• Contact tenant's rights organisation, Wijksteunpunten Wonen, or visit their website;
  • Get in touch with the national rental commission (huurcommissie) in person or online (in Dutch only).

Dealing with noisy neighbours

A law in 2017 was approved to give local mayors greater power to deal with anti-social neighbours, for example, neighbours with continually barking dogs or who repeatedly play loud music late at night. Mayors will now be allowed to intervene, such as ordering a dog to be muzzled, the music turned off, an aggressive neighbour to attend behavioural therapy or impose a fine on those who cause problems by letting their homes on online sharing platforms.



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3 Comments To This Article

  • Simon posted:

    on 7th October 2014, 13:24:50 - Reply

    As a landlord, renting rooms, how can I allow for the varying quality of houses and locations, when the Huurcommissie point system does not consider these criteria?
    A 10 sq meter heated concrete bunker in the middle of nowhere has the same points as a 10 sq meter room in central Amsterdam.
  • nilesh posted:

    on 17th April 2014, 05:17:08 - Reply

    [Moderator's note: You may wish to join our community for local opinions: or try our Ask the Expert service:] Good day I am about to move to Amsterdam. Kindly advise how much rent must I expect to pay for a one bedroom apartment of about 600 sq get sizE.
  • chris posted:

    on 11th August 2013, 00:29:39 - Reply

    This article specifically discusses all the benefits of renting a home in the social sector (typically older homes, lower Energy savings label), but it also gives the impression that Housing Benefits will be available to Expats, when they are not, in at least 99% of the cases. Social housing are those with rents below roughly 650EUR, and to qualify you need to be registered for at least 10years (or longer) on a special website and demonstrate having lived long enough in the city and having a very low -total- household salary. Only then, will anyone be able to call on Housing Benefits, or get help with tenancy issues through 'tenants' rights organizations' or 'national rental commission'.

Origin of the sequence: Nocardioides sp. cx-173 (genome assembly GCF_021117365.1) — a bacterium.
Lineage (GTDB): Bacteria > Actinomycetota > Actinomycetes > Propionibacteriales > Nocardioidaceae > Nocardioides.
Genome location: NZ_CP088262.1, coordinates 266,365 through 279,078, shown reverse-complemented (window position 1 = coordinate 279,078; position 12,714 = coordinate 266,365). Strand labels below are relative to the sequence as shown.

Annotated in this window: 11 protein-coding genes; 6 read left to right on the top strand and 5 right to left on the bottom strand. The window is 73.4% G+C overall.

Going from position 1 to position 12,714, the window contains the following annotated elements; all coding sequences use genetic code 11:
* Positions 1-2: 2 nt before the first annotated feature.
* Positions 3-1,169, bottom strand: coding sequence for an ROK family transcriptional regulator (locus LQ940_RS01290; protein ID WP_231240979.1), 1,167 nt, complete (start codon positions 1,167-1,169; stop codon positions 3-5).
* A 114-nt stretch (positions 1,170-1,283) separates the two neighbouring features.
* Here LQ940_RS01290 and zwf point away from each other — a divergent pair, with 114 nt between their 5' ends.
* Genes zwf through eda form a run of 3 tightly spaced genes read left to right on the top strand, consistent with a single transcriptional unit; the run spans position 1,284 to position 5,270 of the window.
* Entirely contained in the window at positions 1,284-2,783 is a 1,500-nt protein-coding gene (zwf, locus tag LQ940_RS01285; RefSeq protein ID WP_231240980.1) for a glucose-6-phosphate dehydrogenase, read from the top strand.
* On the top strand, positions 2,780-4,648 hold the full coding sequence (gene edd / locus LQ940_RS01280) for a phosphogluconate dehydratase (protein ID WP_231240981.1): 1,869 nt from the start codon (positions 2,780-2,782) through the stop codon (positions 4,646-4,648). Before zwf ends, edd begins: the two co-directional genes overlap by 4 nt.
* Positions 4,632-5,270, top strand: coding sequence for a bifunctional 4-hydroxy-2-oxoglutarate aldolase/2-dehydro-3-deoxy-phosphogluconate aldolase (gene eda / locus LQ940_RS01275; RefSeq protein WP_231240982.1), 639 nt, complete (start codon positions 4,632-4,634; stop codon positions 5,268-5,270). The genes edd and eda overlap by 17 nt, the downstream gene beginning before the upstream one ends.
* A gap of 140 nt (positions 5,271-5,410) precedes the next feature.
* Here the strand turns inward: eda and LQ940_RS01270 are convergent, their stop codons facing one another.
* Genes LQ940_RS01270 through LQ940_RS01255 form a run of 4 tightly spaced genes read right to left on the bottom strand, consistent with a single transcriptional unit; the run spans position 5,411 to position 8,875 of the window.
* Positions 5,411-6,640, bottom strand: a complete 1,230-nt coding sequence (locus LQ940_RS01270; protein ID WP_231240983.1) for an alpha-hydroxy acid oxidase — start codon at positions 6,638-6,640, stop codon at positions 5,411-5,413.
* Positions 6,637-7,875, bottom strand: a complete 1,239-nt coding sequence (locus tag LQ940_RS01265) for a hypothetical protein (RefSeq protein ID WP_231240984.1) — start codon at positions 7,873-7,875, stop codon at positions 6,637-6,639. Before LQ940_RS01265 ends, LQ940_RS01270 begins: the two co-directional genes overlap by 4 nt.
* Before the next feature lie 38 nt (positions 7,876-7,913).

Almost all my friends, aged from 20-35y have had no other option but rent in the so called 'free sector'. This is because all are either living with a spouse or sharing their house with someone, which brings their household income easily to well over 33.000eur (so that disqualified them from Benefits and any social house).

    I think we should highlight that in practice all houses occupied by expats are Free Sector houses. And the websites Funda, Perfect Housing, Pararius and Direct Wonen all, in fact offer houses starting from 650euro and up, for the simple reason that social housing are only offered on the governmental website channel after a thoroughly monitored registration, as it is reserved for low income household income totals alone anyway, and not for the typical expat who just arrived a few years ago.

    As for the brokerage fee, of course one can deny paying for it (I tried!!) but then most of us will end up facing a landlord who too won't want to pick up the broker's bill, with a chance of picking some other tenant over you who didn't mind paying the broker his fee. I can't even blame the owner, because in the end, it is always the broker driving around a prospect tenant to view homes. So paying him in my case, seemed quite fair. All of my friends including the Dutch ones did that too.